My most recent project has been threadles. Threadles have many forms, but the classic (and the simplest to explain) is two parallel jumps, where you want the dog to take both jumps from the same side. In the really classic example, you want them to take both jumps from the side you are on, which means the dog has to come back to the handler before she can take the second jump (hard to explain in words, I've set up the "classic" in the video below).
Kili can sometimes struggle with threadles, particularly when she's fresh and lacking a bit in impulse control, as she tends to be carried far out by her long stride, and when she turns she's got a jump sitting right in front of her... why bother to take the long way around? However, even when she's listening well we still have an issue. Currently our threadle involves me calling Kili in to me, and then sending her out over the second jump. In other words, she looks at me, she comes to me, and then I have to show her the next obstacle. When you watch some of the best teams running, you will see that the dog instinctively seems to know what to do. The handler gives them the threadle cue, and the dog cuts close around the wing of the jump and takes it... seemingly without actually being told. Well, it's not instinctive... it's training! And I decided I want my dogs to have that skill.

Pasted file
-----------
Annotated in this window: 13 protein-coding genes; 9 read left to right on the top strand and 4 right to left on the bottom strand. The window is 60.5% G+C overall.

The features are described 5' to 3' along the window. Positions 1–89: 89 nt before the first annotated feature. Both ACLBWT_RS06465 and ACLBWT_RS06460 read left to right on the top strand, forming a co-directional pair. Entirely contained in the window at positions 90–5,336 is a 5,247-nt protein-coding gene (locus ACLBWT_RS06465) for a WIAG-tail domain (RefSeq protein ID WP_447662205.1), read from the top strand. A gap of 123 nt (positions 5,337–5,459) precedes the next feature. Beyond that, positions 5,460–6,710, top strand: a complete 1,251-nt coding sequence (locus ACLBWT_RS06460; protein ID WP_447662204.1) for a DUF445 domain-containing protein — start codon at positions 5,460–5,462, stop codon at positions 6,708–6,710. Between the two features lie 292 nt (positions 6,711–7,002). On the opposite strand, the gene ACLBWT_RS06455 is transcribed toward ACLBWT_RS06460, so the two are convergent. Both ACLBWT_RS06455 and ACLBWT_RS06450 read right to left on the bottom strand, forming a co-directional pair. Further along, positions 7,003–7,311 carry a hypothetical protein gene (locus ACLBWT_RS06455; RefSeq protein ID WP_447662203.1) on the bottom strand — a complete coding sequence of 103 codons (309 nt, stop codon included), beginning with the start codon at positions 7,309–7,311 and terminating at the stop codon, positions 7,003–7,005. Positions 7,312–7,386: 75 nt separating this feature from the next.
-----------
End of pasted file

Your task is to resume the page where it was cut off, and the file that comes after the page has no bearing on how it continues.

In the below video I'm working with Kili and Kenna in the beginning stages of learning what the threadle cue actually means. It doesn't just mean "come over this way", it means "come and take this side of the next jump" so that they find the next obstacle independently. I can't take credit for the training on this, as one of my trainers told me what to do! But it's perfect. This video is of our second session. The girls are doing great with just the single jump, but are still learning to collect after the first jump. However, when they do it right you can see that they aren't even really looking at me for direction. They glance at me, they see the cue, and they immediately look for the appropriate side of the jump and take it. Now it's just practice, practice, practice... and that's how you get a greyhound to run like a border collie... sort of. ;)